The Bishop Takes to the Streets : Activist Head of Sacramento Catholic Diocese Is Revered by Parishioners for Whom He Struggles
He is the bishop in black Reeboks, swapping fraternal handshakes with 13-year-olds, drinking a little beer with the folks and steering a small, dirty four-wheel-drive through the streets of Sacramento.
He is the bishop who has been known to sleep outdoors with the homeless and says he won’t be comfortable until women are bishops in the Catholic Church.
He is the bishop who struggles with himself to overcome selfishness and who, after nearly 10 years on the job, is still startled by adulation.
He is Francis Anthony Quinn, 67, white-haired, slim and endowed with a measured manner of speech that packs a delayed wallop: Lulled by the grandfatherly demeanor, listeners may miss the impact of his words until later.
The seventh bishop of the Roman Catholic Diocese of Sacramento, he earns $450 a month plus the admiration from every kind and description of person.
“I’m proud to be his friend,” said Rabbi Lester Frazin of Congregation B’nai Israel. “He is well aware of issues of concern to the Jewish community and takes them into account.”
“We love him very much,” said Father Joseph Hoan Nguyen, pastor of the Vietnam Martyrs Catholic Church east of Sacramento. “He really loves the Vietnamese people.”
Mario Obledo, Sacramento attorney and former state secretary of health and welfare, had been pushing for the appointment of a Latino bishop when Quinn was chosen.
“Initially I was very disappointed,” he said, “but as I got to know him . . . in his heart, he’s Hispanic.”
But on a recent Saturday, Quinn was concerned with the Vietnamese, driving out to dedicate the new building of the 2,000-member Vietnamese Martyrs Catholic Church on Jackson Road.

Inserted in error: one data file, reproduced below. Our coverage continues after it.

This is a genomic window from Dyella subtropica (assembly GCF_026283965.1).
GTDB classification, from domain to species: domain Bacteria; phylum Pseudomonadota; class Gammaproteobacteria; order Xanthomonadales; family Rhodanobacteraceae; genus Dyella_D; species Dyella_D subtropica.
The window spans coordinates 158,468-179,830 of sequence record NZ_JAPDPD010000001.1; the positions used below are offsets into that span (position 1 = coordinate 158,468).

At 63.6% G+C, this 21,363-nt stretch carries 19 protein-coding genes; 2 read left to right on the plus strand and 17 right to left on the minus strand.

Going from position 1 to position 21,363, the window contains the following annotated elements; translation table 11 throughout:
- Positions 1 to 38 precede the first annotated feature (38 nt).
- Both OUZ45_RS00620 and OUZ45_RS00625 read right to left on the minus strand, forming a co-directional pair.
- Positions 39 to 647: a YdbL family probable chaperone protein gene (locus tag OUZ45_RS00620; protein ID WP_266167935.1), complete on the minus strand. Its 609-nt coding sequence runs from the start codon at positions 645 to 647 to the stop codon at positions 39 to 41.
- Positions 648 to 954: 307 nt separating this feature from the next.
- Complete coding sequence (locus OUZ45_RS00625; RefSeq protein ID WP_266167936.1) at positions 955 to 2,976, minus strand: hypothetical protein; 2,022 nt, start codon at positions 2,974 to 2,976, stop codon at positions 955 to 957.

He was a sight to attract double-takes, garbed in black robe and crimson skull cap, driving his white Suzuki Samurai. He bought the four-wheel-drive for wintertime visits to parishes in his 20-county, northeastern California territory.
When Quinn arrived at the Vietnamese church, a band struck up a song, and older people knelt to kiss his ring.
At 6 feet tall, he towered over them.
“They’re not showing respect to Frank Quinn but to the office,” he said. “If I went out there in a suit and tie, they wouldn’t even notice me.”
Still, he said, there is a danger that the attention could go to his head. Children did their part to keep him humble, however, giggling when he pronounced the benediction in Vietnamese with a heavy American accent.
Public Relations Sense
“He has a very fine sense of PR (public relations),” said Father James Murphy, pastor at St. Anne’s Catholic Church. Quinn was an editor, media director, educator and pastor before becoming bishop.
In a conversation at the church office, which sports worn green linoleum, thin red carpeting and a “Bless this mess” plaque on the wall, Quinn answered every question put to him.
Yes, church finances are weak. No, there aren’t enough priests. Yes, alcoholism is a problem for priests, although less so as avenues for expressing gripes have opened for them.
And yes, there are priests with a homosexual orientation, but no more so than in the general population. With the emphasis on chastity, he said, he would hope the incidence of acting it out is less.